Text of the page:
Posted in School Libraries

I Support School Libraries!

Regular readers may have noticed an addition to the side bar of Poetry Roundabout – wonderful Philip Ardagh has been appointed Ambassador of the School Libraries Group. School libraries are ESSENTIAL, so I am thrilled to be able to display this image to say so.

Three in ten children in the UK do not own a book. Being able to read is the foundation of all eduction – every subject relies on this ability.

But it’s not just about being the basis for basic or academic learning – neuroscientists have found that reading fiction (and poetry!) lights up the same areas in the brain that real life does. Wait, what? Yes! Reading can give your child the benefit of experience they might never get in any other way. Not only are they receiving information about other places to live and ways of living, other ways of looking at life, facts about a myriad of subjects which may spark an interest in areas you could not have predicted, it places them literally into another person’s shoes, and thus fosters empathy.

Being able to understand how another person is feeling and react appropriately gives you the ability to lead a happy and successful life at work and home. Access to a library is the very best thing we can do for our children and their futures. And it’s achievable.

So let’s make sure it happens.

Posted in A to Z Blog Challenge 2018

A is for Author and Children’s Poet Philip Ardagh, #AtoZChallenge #ZtoA

© Dotty Hendrix


Philip Ardagh

Best known as an author of children’s prose (and for his beard), Philip Ardagh also writes poetry for all ages; his poems appearing in a variety of anthologies. These include Green Glass Beads, collected by Jacqueline Wilson, Read Me and Laugh, collected by Gaby Morgan, A Million Brilliant Poems (part one), collected by Roger Stevens, and Puppy Poems  collected by Gaby Morgan. This is Philip on Tumblr and on Twitter. I know Philip as a very, very funny man – this poem doesn’t reflect that, but it is one of my favourites of his:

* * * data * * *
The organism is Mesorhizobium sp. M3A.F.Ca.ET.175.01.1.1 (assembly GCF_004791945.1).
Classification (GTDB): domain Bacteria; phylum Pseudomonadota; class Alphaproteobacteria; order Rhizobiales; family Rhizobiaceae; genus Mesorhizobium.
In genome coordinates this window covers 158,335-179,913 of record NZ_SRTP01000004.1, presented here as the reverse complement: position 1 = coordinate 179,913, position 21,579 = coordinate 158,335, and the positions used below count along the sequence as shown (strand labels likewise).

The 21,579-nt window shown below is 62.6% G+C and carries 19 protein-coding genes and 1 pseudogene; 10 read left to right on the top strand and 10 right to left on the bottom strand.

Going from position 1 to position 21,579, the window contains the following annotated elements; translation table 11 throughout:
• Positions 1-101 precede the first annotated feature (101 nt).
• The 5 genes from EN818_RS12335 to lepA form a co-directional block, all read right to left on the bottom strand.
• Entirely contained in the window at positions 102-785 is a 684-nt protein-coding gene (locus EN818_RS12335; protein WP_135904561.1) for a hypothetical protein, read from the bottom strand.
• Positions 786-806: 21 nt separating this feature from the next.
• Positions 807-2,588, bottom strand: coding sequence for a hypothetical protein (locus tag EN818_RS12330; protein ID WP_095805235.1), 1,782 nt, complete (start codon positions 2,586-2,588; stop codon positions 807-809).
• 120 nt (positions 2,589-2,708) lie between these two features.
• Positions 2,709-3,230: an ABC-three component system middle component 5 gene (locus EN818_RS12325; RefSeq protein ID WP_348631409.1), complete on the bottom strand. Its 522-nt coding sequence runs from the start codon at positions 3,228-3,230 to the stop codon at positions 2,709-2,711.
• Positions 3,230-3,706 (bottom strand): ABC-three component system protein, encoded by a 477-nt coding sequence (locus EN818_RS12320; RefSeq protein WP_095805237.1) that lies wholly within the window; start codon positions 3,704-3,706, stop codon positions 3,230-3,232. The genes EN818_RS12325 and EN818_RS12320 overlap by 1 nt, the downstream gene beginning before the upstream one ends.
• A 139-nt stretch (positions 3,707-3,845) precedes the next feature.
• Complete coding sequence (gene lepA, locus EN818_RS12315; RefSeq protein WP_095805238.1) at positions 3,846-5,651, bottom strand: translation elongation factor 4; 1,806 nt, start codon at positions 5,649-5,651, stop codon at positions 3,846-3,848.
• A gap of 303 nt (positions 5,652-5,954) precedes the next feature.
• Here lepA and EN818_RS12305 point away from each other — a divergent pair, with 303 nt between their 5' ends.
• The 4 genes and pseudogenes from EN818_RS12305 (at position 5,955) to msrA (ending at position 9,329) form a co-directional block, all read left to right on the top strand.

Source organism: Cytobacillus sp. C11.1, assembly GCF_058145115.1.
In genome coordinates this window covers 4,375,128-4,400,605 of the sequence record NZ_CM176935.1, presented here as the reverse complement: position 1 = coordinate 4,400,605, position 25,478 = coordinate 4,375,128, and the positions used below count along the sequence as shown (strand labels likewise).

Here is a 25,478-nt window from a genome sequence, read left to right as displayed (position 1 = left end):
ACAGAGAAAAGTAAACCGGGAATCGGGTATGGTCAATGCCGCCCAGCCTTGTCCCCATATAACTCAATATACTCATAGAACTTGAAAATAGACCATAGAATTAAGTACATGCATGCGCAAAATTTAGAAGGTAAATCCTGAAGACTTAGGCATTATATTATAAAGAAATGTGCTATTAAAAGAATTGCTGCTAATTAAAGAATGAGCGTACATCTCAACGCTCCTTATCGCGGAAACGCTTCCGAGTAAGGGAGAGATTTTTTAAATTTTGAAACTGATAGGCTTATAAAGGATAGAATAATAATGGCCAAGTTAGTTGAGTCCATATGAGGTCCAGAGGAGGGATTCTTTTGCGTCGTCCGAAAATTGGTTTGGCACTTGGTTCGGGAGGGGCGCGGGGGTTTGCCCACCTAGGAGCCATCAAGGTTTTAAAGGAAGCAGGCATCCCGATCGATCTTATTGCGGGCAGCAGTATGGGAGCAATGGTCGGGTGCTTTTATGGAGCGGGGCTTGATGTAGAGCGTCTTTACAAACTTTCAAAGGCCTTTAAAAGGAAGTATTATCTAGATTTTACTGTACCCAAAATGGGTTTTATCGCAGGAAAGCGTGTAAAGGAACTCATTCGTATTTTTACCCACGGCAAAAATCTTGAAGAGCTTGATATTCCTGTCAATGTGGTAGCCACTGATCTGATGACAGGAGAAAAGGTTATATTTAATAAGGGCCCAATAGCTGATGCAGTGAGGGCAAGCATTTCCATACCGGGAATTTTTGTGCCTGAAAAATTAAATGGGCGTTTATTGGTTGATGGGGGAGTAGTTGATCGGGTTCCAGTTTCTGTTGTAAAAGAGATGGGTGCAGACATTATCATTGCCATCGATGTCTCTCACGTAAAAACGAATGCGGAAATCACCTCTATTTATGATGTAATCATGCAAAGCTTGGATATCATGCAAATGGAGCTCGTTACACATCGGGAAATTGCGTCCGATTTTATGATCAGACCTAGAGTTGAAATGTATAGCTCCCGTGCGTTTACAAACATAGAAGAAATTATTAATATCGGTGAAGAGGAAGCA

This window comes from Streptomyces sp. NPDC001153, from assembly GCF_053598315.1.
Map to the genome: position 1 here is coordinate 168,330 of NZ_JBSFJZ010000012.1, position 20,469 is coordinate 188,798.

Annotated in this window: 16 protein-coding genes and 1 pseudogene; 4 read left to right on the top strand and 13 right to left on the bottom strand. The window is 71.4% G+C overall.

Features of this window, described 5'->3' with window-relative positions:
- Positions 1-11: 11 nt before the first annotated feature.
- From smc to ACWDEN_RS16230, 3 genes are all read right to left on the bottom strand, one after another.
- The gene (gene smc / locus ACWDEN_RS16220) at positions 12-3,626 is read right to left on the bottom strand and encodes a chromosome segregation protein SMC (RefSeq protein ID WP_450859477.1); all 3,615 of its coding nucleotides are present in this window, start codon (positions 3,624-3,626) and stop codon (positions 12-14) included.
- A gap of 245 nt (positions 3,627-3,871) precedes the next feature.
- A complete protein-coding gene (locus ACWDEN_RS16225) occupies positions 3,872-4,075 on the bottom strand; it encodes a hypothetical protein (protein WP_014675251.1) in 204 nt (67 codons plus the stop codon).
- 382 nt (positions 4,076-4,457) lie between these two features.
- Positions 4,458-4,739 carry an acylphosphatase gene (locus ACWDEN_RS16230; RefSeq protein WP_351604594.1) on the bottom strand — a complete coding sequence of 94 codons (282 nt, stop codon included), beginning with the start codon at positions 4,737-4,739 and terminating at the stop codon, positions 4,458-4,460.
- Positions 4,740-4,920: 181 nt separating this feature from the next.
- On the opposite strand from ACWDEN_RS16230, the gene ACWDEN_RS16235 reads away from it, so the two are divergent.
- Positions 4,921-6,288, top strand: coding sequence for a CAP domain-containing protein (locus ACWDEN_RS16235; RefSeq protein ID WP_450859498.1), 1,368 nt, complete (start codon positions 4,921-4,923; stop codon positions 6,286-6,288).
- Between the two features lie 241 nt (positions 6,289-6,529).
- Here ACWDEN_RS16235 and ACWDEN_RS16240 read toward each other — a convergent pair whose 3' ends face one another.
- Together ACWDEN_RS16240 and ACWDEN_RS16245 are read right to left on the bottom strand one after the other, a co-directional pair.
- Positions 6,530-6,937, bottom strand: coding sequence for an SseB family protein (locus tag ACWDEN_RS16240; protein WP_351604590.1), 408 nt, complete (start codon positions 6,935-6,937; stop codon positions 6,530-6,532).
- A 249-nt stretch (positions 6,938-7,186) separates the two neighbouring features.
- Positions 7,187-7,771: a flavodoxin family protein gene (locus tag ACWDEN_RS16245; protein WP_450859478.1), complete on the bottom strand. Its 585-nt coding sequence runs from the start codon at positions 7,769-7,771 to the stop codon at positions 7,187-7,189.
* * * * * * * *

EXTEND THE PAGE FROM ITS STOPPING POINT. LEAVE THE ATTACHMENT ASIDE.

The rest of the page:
Goodbye, Good Boy


Old, old friend.

Stiff-boned now,

Like Grandma’s fingers.

My first true love.

I bury my face in your fur,

Black, now streaked with white.

You smell of sunshine

And golden days of play.

You manage to lift your head

And look at me with trusting

Amber eyes.


I recall your puppy days

And all we’ve shared together since.

The secrets that I’ve told you,

Best dog. Best friend.

A part of me forever.

Kind hands lift you from me.

It is time.

I will be with you until the end, boy.

I’m right here at your side.

And afterwards? You will live

In my thoughts,

the happiest wet-nosed memory of all.


But first the pain.

Who knew unhappiness

Could feel like this?

You thump your tail on the

stainless-steel table.

My heart-bursting wish,

Trough burning eyes,

To turn back time.

Goodbye, Good boy.

Good dog.


© Philip Ardagh

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Posted in Freedom Poem, National Poetry Day 2017

#NationalPoetryDay Freedom Poem by Philip Ardagh

‘A Small Poem For A Big Subject’
To be born free
Is how it should be.  
It should be the norm,
The standard,
The default setting.
To be born free
Is how it should be.
It should be the usual,
The convention,
The constant.
To be born free
Is how it should be.
As it is for me.
Free to talk,
Free to walk,
Free to balk,
At the lies
Our leaders
Feed us.
Not to be thrown
In jail
For an email.
Not to be the property
Of another
Not to be silenced
To be born free
Is how it should be.